rats in supermarkets

What’s with all the supermarket rats and mice?


mouse extermination

by Ripu Bhatia

Originally published in 

February 15, 2024

Rodents have been sighted in public areas of two supermarkets.

A pest control expert says high temperatures can cause rat populations to increase and supermarkets are challenging to protect. New Zealand Food Safety has launched an independent review into Woolworths’ pest-management processes.
High temperatures are contributing to recent rodent incidents and supermarkets are difficult to protect, a pest control expert says.

The comments come after a mouse was caught on camera in the deli of Christchurch’s Countdown Eastgate last week and rat issues have caused Countdown Dunedin South to remain closed since last Friday.

New Zealand Food Safety has launched an independent review into Woolworths’ pest-management processes after several rodent incidents.

The logistics of protecting supermarkets from rodents is challenging, an expert says.

Hotter temperatures could be contributing to the problem.

Key players

Woolworths is a supermarket chain based in Australia. Its New Zealand stores are under review following several rat incidents in recent days.

New Zealand Food Safety is the government body responsible for food safety and has launched the review which will be conducted independently.

Owen Stobart is a pest control expert and the director ACES Pest Control.

A climate impact?

Stobart said high temperatures produce more rats and pests in general.

New Zealand is experiencing an El Niño summer which is when trade winds cause ocean water in the central topical Pacific to warm above average.

Climate scientists determined 2023 was the country’s second hottest year on record, and high temperatures have been recorded across the country over the summer.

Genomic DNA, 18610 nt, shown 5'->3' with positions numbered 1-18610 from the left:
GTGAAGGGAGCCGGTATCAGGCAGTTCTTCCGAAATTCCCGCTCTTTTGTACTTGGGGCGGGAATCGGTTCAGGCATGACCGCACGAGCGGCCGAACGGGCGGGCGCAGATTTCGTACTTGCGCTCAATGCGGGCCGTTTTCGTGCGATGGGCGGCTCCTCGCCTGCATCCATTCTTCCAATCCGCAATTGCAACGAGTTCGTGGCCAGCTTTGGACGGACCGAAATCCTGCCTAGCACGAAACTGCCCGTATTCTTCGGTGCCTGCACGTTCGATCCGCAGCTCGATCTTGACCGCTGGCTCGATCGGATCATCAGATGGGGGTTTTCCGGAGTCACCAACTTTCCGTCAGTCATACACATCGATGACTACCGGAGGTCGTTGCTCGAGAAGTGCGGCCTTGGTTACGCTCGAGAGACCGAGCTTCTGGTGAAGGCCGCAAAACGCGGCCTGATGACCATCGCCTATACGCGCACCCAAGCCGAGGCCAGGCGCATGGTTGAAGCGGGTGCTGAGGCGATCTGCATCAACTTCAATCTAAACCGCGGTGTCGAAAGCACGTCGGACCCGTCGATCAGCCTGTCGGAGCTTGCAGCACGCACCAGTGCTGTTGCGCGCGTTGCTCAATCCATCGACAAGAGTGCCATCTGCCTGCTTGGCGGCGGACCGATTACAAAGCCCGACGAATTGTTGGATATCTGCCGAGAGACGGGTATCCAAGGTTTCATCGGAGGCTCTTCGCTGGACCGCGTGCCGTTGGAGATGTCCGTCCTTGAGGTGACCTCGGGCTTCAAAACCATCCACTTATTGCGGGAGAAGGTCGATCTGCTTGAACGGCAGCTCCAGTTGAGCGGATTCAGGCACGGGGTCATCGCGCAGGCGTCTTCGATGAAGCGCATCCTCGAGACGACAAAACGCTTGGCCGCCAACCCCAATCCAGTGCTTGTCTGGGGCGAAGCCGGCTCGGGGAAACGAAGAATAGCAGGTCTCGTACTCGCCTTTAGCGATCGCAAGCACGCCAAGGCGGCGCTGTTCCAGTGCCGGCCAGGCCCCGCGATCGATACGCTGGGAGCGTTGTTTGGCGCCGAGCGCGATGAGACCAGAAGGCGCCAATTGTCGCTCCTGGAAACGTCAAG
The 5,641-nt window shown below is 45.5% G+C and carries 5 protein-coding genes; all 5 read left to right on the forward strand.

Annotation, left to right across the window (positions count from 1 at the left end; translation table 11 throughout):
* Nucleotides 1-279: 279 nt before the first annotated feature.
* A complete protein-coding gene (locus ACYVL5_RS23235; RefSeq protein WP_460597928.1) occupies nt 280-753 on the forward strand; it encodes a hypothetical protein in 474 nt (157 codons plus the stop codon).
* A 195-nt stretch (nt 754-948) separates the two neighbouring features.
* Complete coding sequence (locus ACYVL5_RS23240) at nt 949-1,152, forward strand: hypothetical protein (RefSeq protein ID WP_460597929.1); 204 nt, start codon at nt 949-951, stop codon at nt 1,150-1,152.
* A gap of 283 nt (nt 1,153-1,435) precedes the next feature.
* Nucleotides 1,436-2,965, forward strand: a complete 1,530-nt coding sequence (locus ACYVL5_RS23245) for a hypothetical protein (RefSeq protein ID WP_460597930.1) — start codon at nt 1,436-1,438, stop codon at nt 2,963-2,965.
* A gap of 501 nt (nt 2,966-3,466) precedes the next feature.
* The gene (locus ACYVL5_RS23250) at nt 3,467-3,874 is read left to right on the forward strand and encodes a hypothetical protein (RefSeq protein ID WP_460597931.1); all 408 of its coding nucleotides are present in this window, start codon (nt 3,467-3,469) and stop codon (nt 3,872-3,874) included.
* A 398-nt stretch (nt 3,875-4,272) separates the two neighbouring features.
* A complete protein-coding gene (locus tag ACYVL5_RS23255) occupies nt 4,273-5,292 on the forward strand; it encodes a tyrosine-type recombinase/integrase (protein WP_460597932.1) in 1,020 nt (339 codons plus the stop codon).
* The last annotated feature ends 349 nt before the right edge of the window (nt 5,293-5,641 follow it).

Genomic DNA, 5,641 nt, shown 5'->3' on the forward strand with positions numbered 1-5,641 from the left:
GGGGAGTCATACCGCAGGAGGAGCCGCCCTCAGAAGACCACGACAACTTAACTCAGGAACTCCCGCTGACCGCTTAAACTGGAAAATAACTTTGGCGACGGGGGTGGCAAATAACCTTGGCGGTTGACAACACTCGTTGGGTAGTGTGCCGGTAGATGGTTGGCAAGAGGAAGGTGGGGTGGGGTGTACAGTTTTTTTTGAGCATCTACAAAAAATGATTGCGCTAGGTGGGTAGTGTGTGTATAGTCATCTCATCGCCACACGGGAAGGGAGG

El Nino brings the predominant north westerly flow from Australia which brings hot dry winds, Stobart said.

So what happens with the higher temperatures and the dry areas? It’s just more favourable, not just for rats, but for all pests.

Stobart said supermarkets also present a challenge for pest controllers for a number of reasons.

With rodents and entry points, it's one of the very important things you need to control to stop them coming in, he said.

But if you've got a supermarket running 24 hours, seven days a week and the doors are wide open at two in the morning when rats are active, then they can sometimes just come in.


How to get rid of rats?

Stobart said another issue was that supermarkets are a source of food.

The main way of controlling rats in the pest industry in New Zealand and around the world is to use baits inside stations, he said.

The problem is if you've got peanuts or you've got delicious pieces of chocolate in packets that rats can easily access then the bait isn't going to work.

Supermarkets are essentially a nightmare if you get the situation where rats have got inside and they've got established.

Why it matters

New Zealand Food Safety deputy director-general Vincent Arbuckle said as rodents naturally find their way onto sites, it’s important that food businesses have strong pest-management practices in place to deal with them,” he said.

Rats can contaminate foods and surfaces and should not be around food. For example, they can spread disease causing-organisms like salmonella.

Arbuckle said all food business are required to ensure the food they sell is safe and suitable for customers’ consumption, and this includes pest-management requirements.

As part of this process, food businesses are registered and regularly checked by an independent verifier, he said.

The verifier will check there are systems in place to ensure pests cannot enter food businesses and the pests are managed if they manage to do so.

- Stuff